- The Washington Times - Tuesday, February 21, 2006

The conservative movement in America has fallen prey to a materialism that reduces everything to market values, Rod Dreher argues in “Crunchy Cons,” a new book whose lengthy subtitle summarizes his case: “How Birkenstocked Burkeans, Gun-Loving Organic Gardeners, Evangelical Free-Range Farmers, Hip Homeschooling Mamas, Right-Wing Nature Lovers, and Their Diverse Tribe of Countercultural Conservatives Plan to Save America (or at Least the Republican Party).”

A Louisiana native and now a columnist for the Dallas Morning News, Mr. Dreher has worked for the New York Post, The Washington Times and National Review. The following are excerpts of an e-mail interview with Mr. Dreher, who lives in Dallas with his wife and two children:

Question: In your book, you say Hillary Rodham Clinton was right when she said, “It takes a village to raise a child.” You also praise Jimmy Carter’s 1979 “malaise” speech. Isn’t that pretty much career suicide for a conservative writer?

Answer: Well, let’s hope not. I was being intentionally provocative with those comparisons, because I think we on the Right (like the Left) fall into intellectual ruts that prevent us from seeing when the other side has a good idea, or at least something worth debating. If by “it takes a village” Mrs. Clinton meant “it takes more government programs,” well, count me out. But if by that she meant that parents can’t raise good children alone, that they need the support of a strong, healthy society, she’s right. …

When Carter proposed oil conservation as a patriotic duty, people jeered — and subsequent presidents learned from this. Defense hawks like Frank Gaffney and Jim Woolsey are now making the same kind of arguments a generation later that Carter made in that speech.

As much as I hate to say it, if we had taken Carter more seriously then, we might not be in the mess we’re in now.

Q: You also give “aid and comfort” to environmentalists. What’s up with that?

A: It drives me nuts that conservatives have ceded environmentalism — or as I prefer to say, conservation — to the Left. We ought to be concerned, as postwar conservative intellectuals like Russell Kirk and Richard Weaver were, with treating the land God has given us with a sense of piety, which includes good stewardship.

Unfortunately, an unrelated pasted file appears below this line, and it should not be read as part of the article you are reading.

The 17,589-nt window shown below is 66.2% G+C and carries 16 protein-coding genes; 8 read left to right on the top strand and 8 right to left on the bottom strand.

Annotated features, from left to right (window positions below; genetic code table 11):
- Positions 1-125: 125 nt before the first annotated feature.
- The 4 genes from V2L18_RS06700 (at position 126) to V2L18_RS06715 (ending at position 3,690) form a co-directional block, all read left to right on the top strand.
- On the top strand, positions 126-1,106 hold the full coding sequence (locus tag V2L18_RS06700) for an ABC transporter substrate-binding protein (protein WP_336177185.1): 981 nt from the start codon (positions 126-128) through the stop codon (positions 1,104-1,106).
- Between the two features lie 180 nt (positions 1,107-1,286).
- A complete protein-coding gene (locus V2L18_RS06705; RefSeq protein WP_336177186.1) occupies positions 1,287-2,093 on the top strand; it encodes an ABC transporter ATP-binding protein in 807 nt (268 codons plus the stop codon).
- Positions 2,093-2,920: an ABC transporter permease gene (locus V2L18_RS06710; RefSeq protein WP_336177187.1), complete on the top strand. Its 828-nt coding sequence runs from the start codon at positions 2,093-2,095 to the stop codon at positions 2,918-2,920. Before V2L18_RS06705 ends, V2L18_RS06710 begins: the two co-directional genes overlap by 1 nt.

I reject the absolutism of mainstream environmentalists, who never met a tree they didn’t want to hug. But I also recoil from the attitude too many on the Right have, which is to make fun of environmentalists, and to see the natural world as something merely to be exploited. … I grew up in a rural culture where men hunted, and I tell you, some of the most committed conservationists I’ve ever known are hunters. …

Q: Why do you view the home-schooling movement as a countercultural force in America today?

A: Because home-schoolers by and large are giving their kids a grounding in history, theology, ethics, literature, you name it, that public schools and many private schools just cannot or will not give them. And as we know, ideas have consequences.

My kids are young yet, but we hope to home-school them, in part because my wife and I don’t want them to be socialized to the prevailing norms in many government schools. But mostly because we want them to learn about Western civilization and its sources — and to therefore be ready to defend their cultural, religious and intellectual heritage against the deracinating forces of our postmodern market society.

Q: “Crunchy Cons” is very critical of consumerism, individualism and free-market economics. Isn’t it possible to have economic freedom without the kind of ostentatious, brand-conscious tackiness that has come to characterize the American consumer lifestyle?

A: Sure it is, but it requires a level of vigilance and thoughtfulness that’s hard to pull off consistently. I interviewed a Presbyterian wife and mother who at the time was living with her family in Midland, Texas. … She told me that it was jarring to her that they lived in the most Christian and Republican place they’d ever been in, and yet she couldn’t see how political and religious conservatism made much difference in their everyday lives. They were still buying their kids all the video games, the expensive sneakers and the stuff that everybody else’s kids had. …

The answer is not to pass laws forbidding ostentation, of course, but for us as free individuals and families to choose to limit ourselves, to be sensible about our spending and our consumption, and not let it take over our lives. …